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(Video) 24 hours of FlightAware's airline flight data over the US

How would it look if you animated an entire day of FlightAware's airline flight data over the US? NATS did it -- it's amazing and beautiful! The timestamps in the video are UTC, so the video starts in the middle of the night. ( More...

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joel wiley 4
Tell the truth. Did you think you would be here like this when you started 10 years ago? Congratulations are in order.
dbaker 8
We didn't ever imagine it would grow to what it is today, that's for certain. But I think you can tell we enjoy what we do!
joel wiley 4
Have fun. I certainly do. And thanks for piaware et al.
Paul Thomas 2
This is awesome... I wish it had a ticking clock showing the "real" time to help with the perspective of speed/spacing.
David Baker 1
Interesting to see the two planes leave LAX at 1:30 in the video make it across the USA near their max speed.
30west 1
Don't forget to factor in the prevailing westerly tailwinds. Always enjoyed seeing the occasional 600 knots GS threshold eclipsed on trips from the left coast to JFK.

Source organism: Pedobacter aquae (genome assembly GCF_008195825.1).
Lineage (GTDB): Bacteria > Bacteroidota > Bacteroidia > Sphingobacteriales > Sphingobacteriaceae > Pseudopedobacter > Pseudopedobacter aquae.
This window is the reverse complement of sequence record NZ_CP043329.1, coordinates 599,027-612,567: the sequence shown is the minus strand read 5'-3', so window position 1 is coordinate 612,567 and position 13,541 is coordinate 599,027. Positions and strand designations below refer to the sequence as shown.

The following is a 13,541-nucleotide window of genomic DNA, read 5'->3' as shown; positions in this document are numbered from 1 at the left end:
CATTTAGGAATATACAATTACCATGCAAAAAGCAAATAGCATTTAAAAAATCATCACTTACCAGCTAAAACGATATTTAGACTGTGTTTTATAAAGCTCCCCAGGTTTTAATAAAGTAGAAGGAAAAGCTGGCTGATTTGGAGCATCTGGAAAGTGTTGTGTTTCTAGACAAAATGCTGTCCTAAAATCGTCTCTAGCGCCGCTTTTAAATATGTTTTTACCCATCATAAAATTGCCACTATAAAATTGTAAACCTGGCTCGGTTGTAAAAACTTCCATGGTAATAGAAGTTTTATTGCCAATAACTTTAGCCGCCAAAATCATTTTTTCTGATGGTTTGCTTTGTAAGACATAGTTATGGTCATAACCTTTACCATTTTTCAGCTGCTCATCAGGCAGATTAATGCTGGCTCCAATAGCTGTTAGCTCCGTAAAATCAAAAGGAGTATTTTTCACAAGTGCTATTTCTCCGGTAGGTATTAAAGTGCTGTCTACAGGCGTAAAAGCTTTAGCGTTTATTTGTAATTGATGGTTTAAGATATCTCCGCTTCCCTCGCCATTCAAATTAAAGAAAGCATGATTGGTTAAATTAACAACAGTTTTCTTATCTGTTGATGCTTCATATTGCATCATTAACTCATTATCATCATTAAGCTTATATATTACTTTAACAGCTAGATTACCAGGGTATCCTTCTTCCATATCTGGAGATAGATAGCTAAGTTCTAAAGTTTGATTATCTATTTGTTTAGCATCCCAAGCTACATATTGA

aeroflyer 1
It would also be nice to see the FDX and UPS hubs in action.
Tom Lyons 1
s2v8377 1
Looks like an interesting approach was in use at LGA. RNAV 13??? or ILS 22 loop for 13??? JFK appeared to be on the 31's.

Great video and congratulations to FlightAware!!!
Very nice
W B johnson 1
Fascinating. I note that about 1:20 (on the progress bar) two flights leave the LA area and terminate in the north end of the Gulf of California. Hope they were sea planes or amphibs ;>)
Doug Fehmel 1
Awesome. I wouldn't be surprised if one of the major airlines hijacks that idea and uses it as it own.
amacnabb 1
That's awesome! Very well done.
Tom Lyons 1
The only thing I've seen that has a similar concept is an animation of 24 hours of Fed Ex flight ops:
Terrific blend of data, skills, passions and a keen eye for effective aesthetics. Very engaging and lots of fun. Great collaboration between FlightAware and NATS. Thank you for your efforts. While here, a shout-out to the visualization piece (very similar) that the New York Times put together to illustrate the flow and current patterns to help explain how that wing part on the doomed Malaysian airliner could bob in the ocean for over a year and wind up on a beach 3,000 miles away, and fall within plausible prediction indicators. Similarly engaging. Well done here!
Scott Duncan 1
Very innovated and interesting. Super job!!!!!!!
James Carroll 1
Interesting. KMSP doesn't even seem to show up.


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